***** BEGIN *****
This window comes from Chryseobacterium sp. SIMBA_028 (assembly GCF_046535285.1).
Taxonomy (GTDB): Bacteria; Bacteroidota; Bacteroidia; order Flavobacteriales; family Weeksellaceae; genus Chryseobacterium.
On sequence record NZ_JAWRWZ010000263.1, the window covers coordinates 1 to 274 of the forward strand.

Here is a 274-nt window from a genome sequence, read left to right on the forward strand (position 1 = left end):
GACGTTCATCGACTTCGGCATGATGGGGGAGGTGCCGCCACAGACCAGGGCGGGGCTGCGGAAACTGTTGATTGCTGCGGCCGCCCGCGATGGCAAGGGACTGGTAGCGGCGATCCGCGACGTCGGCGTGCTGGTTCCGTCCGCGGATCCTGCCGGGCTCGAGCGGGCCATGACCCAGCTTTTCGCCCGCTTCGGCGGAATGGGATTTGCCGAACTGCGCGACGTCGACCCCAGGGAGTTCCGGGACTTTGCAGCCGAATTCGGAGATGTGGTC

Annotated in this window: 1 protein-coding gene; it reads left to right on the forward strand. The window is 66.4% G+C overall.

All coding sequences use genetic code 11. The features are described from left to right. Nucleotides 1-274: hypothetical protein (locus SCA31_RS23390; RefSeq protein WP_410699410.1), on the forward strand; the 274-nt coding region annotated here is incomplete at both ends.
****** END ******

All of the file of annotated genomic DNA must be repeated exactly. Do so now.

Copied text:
This window comes from Chryseobacterium sp. SIMBA_028 (assembly GCF_046535285.1).
Taxonomy (GTDB): Bacteria; Bacteroidota; Bacteroidia; order Flavobacteriales; family Weeksellaceae; genus Chryseobacterium.
On sequence record NZ_JAWRWZ010000263.1, the window covers coordinates 1 to 274 of the forward strand.

Here is a 274-nt window from a genome sequence, read left to right on the forward strand (position 1 = left end):
GACGTTCATCGACTTCGGCATGATGGGGGAGGTGCCGCCACAGACCAGGGCGGGGCTGCGGAAACTGTTGATTGCTGCGGCCGCCCGCGATGGCAAGGGACTGGTAGCGGCGATCCGCGACGTCGGCGTGCTGGTTCCGTCCGCGGATCCTGCCGGGCTCGAGCGGGCCATGACCCAGCTTTTCGCCCGCTTCGGCGGAATGGGATTTGCCGAACTGCGCGACGTCGACCCCAGGGAGTTCCGGGACTTTGCAGCCGAATTCGGAGATGTGGTC

Annotated in this window: 1 protein-coding gene; it reads left to right on the forward strand. The window is 66.4% G+C overall.

All coding sequences use genetic code 11. The features are described from left to right. Nucleotides 1-274: hypothetical protein (locus SCA31_RS23390; RefSeq protein WP_410699410.1), on the forward strand; the 274-nt coding region annotated here is incomplete at both ends.